New Jersey never figured into my past in any big way. Now ironically New Jersey is a big part of my more recent past, my present, and undoubtedly will be a major part of my future since three of my daughters now live in this Atlantic coast state along with four of my grandchildren. I don't see any of them moving from here anytime soon so I guess New Jersey is now a big part of me.
Prior to my touring show career starting in the late 1970's, I'd only been to New Jersey twice for brief visits. The state flew low below my radar most of my life. My mother used to tell me stories when I was very young about her visit to Atlantic City when she was still in high school. I longed to see the amusements at the Steel Pier and ride the rides.
Then in the mid-1950's--I forget exactly when--our family took a vacation trip to the Big Apple and then to Atlantic City. I don't remember too much about either place other than having been there. Snippets of memories of visiting Coney Island, going to the top of the Empire State Building, and riding the Staten Island ferry vaguely reside in some dusty corner of my brain. Only a hazy remembrance of visiting my mother's cousin at the Metropolitan Museum of Art where he worked.
The Atlantic City memories are even less vivid. One that stands out most is my ride on the Bathysphere or Diving Bell as it was most commonly known. My search on the internet found little about this attraction though I did find some confirmation of what I remember.
The Diving Bell (my parents called it The Bathysphere which is a term that was apparently more well known back then) was a small vessel that dropped to the depths at the pier giving riders the experience of being under the ocean for a brief period. I still recall the stuffy cramped interior that now would probably give me feelings of claustrophobia, but at that time didn't bother me much. It was more than an amusement ride for me. It was an adventure.
As we dropped into the depths I gazed out the porthole before me in wonderment. The murky greenish waters were mysterious and foreboding. I had expected to see fish and other undersea life--maybe even an octopus. All I saw was the algae encrusted pilings of the pier and unknown particles floating in the water, but to me even that was exciting. I felt the pressure change in my ears as we descended to the sandy ocean bottom.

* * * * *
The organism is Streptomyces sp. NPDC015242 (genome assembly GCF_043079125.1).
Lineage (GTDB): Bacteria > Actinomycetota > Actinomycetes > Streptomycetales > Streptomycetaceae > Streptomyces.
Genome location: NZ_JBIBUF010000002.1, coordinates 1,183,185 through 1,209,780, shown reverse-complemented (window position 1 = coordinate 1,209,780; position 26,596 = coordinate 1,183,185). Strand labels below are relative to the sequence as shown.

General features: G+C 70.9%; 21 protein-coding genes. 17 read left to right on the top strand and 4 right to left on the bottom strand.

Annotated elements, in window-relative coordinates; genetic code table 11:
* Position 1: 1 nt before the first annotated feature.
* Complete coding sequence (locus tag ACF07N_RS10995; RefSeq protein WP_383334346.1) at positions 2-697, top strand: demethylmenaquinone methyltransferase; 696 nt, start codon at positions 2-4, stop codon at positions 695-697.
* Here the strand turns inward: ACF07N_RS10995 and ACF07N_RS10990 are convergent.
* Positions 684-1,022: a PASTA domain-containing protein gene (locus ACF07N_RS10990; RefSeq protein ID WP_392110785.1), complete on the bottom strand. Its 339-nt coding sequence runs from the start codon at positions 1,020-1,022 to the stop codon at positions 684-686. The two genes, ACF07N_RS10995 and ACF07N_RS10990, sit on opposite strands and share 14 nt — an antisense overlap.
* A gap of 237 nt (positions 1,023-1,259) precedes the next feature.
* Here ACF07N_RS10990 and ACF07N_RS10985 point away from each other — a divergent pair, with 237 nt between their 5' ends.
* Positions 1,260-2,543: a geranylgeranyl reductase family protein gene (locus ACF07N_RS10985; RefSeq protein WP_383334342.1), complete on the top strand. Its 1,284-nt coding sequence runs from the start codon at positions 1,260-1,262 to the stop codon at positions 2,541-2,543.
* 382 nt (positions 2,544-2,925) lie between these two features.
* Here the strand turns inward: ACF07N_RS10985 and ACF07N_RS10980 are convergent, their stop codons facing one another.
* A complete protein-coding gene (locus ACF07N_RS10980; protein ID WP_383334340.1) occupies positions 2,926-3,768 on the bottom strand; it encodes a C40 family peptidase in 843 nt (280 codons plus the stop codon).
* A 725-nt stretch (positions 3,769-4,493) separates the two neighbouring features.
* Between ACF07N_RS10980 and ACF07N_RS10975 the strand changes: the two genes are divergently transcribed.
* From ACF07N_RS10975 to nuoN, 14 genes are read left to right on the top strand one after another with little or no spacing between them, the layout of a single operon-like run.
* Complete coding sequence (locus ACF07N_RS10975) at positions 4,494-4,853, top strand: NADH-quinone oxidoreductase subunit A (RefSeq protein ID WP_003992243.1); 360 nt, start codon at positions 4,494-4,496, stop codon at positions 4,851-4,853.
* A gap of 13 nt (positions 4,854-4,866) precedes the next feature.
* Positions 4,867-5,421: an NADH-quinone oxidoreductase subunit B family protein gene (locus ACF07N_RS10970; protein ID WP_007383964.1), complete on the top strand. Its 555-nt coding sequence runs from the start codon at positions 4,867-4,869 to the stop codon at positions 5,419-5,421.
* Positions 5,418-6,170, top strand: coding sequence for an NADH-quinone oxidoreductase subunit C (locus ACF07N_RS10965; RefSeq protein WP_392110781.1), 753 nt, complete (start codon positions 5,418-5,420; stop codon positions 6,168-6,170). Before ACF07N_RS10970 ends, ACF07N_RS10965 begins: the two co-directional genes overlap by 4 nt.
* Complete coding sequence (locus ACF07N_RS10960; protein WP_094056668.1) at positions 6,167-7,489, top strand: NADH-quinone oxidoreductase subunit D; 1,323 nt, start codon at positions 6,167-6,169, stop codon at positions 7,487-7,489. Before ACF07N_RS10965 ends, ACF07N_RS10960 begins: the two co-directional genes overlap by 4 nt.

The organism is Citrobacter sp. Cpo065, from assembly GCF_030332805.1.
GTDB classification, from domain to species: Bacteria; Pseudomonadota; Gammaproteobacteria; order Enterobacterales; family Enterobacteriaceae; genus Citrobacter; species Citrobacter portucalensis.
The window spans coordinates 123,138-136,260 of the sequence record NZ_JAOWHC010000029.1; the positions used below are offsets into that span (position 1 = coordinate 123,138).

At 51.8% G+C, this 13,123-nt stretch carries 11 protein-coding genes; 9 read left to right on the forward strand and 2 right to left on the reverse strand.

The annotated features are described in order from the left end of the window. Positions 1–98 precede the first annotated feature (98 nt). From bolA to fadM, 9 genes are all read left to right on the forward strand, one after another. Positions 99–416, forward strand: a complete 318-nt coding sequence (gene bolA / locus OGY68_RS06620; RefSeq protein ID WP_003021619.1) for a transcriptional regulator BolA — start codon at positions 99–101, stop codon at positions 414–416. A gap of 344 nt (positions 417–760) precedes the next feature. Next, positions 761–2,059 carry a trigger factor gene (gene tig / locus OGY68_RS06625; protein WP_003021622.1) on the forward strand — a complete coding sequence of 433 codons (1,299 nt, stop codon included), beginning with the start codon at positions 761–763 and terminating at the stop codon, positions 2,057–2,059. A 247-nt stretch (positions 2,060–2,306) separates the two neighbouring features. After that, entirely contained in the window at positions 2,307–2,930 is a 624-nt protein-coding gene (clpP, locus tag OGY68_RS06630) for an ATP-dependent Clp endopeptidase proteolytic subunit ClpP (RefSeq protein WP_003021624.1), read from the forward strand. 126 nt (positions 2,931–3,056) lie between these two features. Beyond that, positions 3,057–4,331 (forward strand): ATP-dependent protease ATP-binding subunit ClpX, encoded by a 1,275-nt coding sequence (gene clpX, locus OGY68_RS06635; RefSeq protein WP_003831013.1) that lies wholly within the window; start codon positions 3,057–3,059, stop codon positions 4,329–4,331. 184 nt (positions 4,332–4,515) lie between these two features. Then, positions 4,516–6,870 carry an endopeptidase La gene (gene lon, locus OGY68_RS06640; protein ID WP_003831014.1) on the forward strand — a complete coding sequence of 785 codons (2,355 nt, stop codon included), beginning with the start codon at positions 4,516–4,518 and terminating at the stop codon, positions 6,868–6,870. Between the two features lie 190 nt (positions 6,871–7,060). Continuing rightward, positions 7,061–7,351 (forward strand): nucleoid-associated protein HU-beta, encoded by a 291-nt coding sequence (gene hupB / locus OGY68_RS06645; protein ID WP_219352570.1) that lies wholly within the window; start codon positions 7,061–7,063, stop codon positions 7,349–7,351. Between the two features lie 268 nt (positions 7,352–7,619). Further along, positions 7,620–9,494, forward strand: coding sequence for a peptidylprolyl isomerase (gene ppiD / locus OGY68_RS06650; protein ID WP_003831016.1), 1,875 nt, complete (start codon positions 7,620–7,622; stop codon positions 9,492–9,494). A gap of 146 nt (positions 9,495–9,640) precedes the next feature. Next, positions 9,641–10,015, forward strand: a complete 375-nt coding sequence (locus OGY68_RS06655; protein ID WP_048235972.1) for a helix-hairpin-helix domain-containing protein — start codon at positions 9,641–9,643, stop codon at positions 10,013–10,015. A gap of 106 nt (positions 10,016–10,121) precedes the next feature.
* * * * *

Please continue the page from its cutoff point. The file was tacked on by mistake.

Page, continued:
Then suddenly the small capsule that we were in rushed to the surface with riders squealing with delight or maybe terror--I couldn't tell quite which. For me it was a thrill, but I was glad that we were back out of the water. The ocean bottom was a fascinating place to visit, but I wasn't too keen on staying there for long.
Though my internet research gleaned little knowledge about the Atlantic City Diving Bell, I did find an informative little article at The Atlantic City Free Public Library website. There is also a very brief video (embedded at the top of this post) that shows the Diving Bell submerging and then reappearing on the water surface. Apparently the Diving Bell can still be seen on display in Atlantic City. Maybe after my wife arrives to rejoin me in New Jersey we'll take a trip down to Atlantic City to see what it's like now.
Have you been to Atlantic City? Do you have any memories of Atlantic City in the pre-casino days? Does a brief dunk into the ocean depths interest you or does the thought make you uncomfortable?